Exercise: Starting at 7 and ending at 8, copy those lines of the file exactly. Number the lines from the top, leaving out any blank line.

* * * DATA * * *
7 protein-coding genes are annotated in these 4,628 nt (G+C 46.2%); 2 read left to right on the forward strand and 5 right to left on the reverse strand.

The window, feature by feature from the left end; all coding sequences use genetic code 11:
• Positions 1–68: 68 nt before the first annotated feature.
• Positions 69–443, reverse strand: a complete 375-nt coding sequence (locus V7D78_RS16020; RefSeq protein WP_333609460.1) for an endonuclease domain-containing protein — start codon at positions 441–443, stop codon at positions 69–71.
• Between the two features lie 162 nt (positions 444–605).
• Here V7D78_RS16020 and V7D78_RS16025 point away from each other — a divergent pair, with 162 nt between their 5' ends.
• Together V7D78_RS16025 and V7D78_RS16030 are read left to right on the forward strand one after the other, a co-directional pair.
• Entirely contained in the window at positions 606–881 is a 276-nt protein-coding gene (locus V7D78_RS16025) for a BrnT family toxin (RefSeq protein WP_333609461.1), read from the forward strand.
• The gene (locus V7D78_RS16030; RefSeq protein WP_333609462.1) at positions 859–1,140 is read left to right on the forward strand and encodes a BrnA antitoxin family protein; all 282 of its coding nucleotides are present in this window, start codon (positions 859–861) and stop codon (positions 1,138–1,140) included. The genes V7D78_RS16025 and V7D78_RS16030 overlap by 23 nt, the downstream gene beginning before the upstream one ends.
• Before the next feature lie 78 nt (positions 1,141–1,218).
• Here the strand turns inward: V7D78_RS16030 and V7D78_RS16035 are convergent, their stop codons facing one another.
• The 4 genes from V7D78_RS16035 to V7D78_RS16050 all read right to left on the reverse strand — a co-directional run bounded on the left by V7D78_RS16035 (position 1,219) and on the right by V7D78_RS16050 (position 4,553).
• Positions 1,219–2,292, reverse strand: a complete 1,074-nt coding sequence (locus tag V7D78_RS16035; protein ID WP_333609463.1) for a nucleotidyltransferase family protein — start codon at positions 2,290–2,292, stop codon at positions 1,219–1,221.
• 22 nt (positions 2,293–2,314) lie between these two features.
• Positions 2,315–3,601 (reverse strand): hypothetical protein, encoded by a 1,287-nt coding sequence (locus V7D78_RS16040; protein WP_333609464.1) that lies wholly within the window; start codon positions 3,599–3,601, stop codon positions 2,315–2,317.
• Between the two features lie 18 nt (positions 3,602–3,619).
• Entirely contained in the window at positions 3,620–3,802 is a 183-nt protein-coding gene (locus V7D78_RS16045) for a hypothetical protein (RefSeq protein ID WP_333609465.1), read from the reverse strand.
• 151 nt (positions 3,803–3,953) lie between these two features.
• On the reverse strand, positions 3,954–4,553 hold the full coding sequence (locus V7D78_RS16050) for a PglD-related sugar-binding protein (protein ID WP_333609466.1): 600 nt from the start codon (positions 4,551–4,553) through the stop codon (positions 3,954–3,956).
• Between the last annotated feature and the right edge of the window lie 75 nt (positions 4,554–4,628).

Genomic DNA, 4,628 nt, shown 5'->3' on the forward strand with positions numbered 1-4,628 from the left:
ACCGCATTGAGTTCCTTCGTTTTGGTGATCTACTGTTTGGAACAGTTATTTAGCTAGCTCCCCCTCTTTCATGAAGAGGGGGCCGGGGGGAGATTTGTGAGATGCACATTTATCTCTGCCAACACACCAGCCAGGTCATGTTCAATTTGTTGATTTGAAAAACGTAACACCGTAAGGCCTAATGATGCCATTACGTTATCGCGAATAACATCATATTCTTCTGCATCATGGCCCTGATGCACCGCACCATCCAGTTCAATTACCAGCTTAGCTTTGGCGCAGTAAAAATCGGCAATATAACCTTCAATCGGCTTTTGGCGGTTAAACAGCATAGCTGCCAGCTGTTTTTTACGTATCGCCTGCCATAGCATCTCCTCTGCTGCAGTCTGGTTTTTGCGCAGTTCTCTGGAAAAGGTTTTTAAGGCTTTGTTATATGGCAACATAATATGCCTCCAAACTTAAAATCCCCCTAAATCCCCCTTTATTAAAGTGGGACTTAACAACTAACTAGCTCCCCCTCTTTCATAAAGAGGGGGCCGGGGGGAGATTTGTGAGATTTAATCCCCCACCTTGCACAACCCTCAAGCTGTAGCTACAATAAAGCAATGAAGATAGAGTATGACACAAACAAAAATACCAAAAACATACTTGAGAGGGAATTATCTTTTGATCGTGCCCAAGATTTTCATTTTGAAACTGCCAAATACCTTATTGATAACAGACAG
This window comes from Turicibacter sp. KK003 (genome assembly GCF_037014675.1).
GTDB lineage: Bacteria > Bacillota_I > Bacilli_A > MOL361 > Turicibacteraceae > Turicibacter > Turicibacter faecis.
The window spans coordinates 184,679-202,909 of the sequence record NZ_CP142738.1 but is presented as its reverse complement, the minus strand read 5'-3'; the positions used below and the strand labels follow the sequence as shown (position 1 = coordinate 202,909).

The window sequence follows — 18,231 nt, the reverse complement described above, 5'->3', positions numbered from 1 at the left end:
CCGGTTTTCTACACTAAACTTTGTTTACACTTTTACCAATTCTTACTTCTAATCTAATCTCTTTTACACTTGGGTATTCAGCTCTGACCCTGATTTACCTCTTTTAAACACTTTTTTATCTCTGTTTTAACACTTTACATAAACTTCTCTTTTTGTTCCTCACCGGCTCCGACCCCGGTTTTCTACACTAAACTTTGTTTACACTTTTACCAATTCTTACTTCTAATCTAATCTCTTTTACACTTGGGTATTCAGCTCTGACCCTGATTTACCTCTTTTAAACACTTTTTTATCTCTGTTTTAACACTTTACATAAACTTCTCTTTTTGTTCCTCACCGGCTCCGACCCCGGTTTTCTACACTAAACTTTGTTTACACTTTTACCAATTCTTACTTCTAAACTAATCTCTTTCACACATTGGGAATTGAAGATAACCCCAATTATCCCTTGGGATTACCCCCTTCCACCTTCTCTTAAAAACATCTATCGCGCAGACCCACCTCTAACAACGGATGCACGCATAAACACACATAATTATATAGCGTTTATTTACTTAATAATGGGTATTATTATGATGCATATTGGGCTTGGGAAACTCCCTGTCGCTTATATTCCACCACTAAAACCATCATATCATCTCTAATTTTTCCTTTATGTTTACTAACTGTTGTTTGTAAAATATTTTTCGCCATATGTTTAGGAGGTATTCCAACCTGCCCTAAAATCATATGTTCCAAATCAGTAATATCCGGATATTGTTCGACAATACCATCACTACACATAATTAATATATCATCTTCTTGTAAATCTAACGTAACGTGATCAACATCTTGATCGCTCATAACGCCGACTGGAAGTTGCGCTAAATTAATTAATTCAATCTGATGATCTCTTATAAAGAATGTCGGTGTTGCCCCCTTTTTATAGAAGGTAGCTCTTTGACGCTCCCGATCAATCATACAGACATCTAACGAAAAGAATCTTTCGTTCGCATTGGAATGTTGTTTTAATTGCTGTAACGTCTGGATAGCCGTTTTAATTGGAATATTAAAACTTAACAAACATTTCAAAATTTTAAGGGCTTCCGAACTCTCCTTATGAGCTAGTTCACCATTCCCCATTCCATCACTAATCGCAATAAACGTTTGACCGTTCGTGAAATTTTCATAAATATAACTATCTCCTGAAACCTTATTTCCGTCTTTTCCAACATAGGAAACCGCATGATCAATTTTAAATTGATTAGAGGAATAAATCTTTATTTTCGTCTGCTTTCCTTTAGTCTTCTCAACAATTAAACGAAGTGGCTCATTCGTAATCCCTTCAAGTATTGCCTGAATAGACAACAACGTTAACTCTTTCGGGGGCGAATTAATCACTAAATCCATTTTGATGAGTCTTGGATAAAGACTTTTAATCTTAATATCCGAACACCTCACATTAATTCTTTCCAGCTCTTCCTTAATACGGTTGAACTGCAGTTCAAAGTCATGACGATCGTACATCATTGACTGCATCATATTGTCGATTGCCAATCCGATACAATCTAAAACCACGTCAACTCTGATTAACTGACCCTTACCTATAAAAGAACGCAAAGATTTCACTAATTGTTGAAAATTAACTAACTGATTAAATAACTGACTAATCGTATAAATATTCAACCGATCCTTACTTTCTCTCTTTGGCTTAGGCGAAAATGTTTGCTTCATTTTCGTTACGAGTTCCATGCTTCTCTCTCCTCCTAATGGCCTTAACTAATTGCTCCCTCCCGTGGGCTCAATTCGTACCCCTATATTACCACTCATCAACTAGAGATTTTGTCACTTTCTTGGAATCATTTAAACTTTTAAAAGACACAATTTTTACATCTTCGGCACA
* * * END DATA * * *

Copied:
• Together V7D78_RS16025 and V7D78_RS16030 are read left to right on the forward strand one after the other, a co-directional pair.
• Entirely contained in the window at positions 606–881 is a 276-nt protein-coding gene (locus V7D78_RS16025) for a BrnT family toxin (RefSeq protein WP_333609461.1), read from the forward strand.